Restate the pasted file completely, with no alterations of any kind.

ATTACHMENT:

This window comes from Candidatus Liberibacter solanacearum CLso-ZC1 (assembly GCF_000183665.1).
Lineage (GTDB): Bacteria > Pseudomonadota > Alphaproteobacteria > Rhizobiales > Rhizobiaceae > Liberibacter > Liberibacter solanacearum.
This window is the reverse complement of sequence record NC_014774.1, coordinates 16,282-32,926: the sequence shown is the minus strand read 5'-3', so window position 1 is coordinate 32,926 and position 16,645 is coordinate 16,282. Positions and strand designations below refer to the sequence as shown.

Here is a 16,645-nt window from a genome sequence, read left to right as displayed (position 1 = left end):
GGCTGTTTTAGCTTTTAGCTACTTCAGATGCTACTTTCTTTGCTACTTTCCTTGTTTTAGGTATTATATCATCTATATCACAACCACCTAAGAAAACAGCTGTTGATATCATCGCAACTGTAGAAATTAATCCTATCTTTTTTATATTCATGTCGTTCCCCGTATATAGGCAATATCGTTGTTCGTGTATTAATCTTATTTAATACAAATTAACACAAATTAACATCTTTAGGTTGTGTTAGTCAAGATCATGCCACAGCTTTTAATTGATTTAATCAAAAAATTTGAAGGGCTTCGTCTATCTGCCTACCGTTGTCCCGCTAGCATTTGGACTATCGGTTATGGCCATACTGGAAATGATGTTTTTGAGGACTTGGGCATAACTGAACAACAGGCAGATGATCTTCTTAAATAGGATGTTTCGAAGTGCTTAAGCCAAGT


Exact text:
This window comes from Candidatus Liberibacter solanacearum CLso-ZC1 (assembly GCF_000183665.1).
Lineage (GTDB): Bacteria > Pseudomonadota > Alphaproteobacteria > Rhizobiales > Rhizobiaceae > Liberibacter > Liberibacter solanacearum.
This window is the reverse complement of sequence record NC_014774.1, coordinates 16,282-32,926: the sequence shown is the minus strand read 5'-3', so window position 1 is coordinate 32,926 and position 16,645 is coordinate 16,282. Positions and strand designations below refer to the sequence as shown.

Here is a 16,645-nt window from a genome sequence, read left to right as displayed (position 1 = left end):
GGCTGTTTTAGCTTTTAGCTACTTCAGATGCTACTTTCTTTGCTACTTTCCTTGTTTTAGGTATTATATCATCTATATCACAACCACCTAAGAAAACAGCTGTTGATATCATCGCAACTGTAGAAATTAATCCTATCTTTTTTATATTCATGTCGTTCCCCGTATATAGGCAATATCGTTGTTCGTGTATTAATCTTATTTAATACAAATTAACACAAATTAACATCTTTAGGTTGTGTTAGTCAAGATCATGCCACAGCTTTTAATTGATTTAATCAAAAAATTTGAAGGGCTTCGTCTATCTGCCTACCGTTGTCCCGCTAGCATTTGGACTATCGGTTATGGCCATACTGGAAATGATGTTTTTGAGGACTTGGGCATAACTGAACAACAGGCAGATGATCTTCTTAAATAGGATGTTTCGAAGTGCTTAAGCCAAGT